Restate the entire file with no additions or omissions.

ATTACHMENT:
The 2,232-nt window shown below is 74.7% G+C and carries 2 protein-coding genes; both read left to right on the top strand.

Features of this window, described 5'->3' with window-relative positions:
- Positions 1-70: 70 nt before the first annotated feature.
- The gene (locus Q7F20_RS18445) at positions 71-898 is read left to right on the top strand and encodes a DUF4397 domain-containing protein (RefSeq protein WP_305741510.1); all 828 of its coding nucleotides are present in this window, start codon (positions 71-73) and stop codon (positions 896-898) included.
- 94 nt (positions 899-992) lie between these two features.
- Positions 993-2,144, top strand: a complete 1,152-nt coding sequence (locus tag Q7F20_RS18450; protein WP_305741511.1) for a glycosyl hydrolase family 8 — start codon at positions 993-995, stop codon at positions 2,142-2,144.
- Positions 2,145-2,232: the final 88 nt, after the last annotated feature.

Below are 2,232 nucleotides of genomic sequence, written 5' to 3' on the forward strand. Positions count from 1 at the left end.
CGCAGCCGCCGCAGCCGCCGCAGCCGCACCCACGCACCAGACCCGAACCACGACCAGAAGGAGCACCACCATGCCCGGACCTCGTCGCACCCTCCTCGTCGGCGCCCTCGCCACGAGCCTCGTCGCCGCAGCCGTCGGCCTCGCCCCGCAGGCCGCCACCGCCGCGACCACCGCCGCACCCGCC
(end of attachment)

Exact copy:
The 2,232-nt window shown below is 74.7% G+C and carries 2 protein-coding genes; both read left to right on the top strand.

Features of this window, described 5'->3' with window-relative positions:
- Positions 1-70: 70 nt before the first annotated feature.
- The gene (locus Q7F20_RS18445) at positions 71-898 is read left to right on the top strand and encodes a DUF4397 domain-containing protein (RefSeq protein WP_305741510.1); all 828 of its coding nucleotides are present in this window, start codon (positions 71-73) and stop codon (positions 896-898) included.
- 94 nt (positions 899-992) lie between these two features.
- Positions 993-2,144, top strand: a complete 1,152-nt coding sequence (locus tag Q7F20_RS18450; protein WP_305741511.1) for a glycosyl hydrolase family 8 — start codon at positions 993-995, stop codon at positions 2,142-2,144.
- Positions 2,145-2,232: the final 88 nt, after the last annotated feature.

Below are 2,232 nucleotides of genomic sequence, written 5' to 3' on the forward strand. Positions count from 1 at the left end.
CGCAGCCGCCGCAGCCGCCGCAGCCGCACCCACGCACCAGACCCGAACCACGACCAGAAGGAGCACCACCATGCCCGGACCTCGTCGCACCCTCCTCGTCGGCGCCCTCGCCACGAGCCTCGTCGCCGCAGCCGTCGGCCTCGCCCCGCAGGCCGCCACCGCCGCGACCACCGCCGCACCCGCC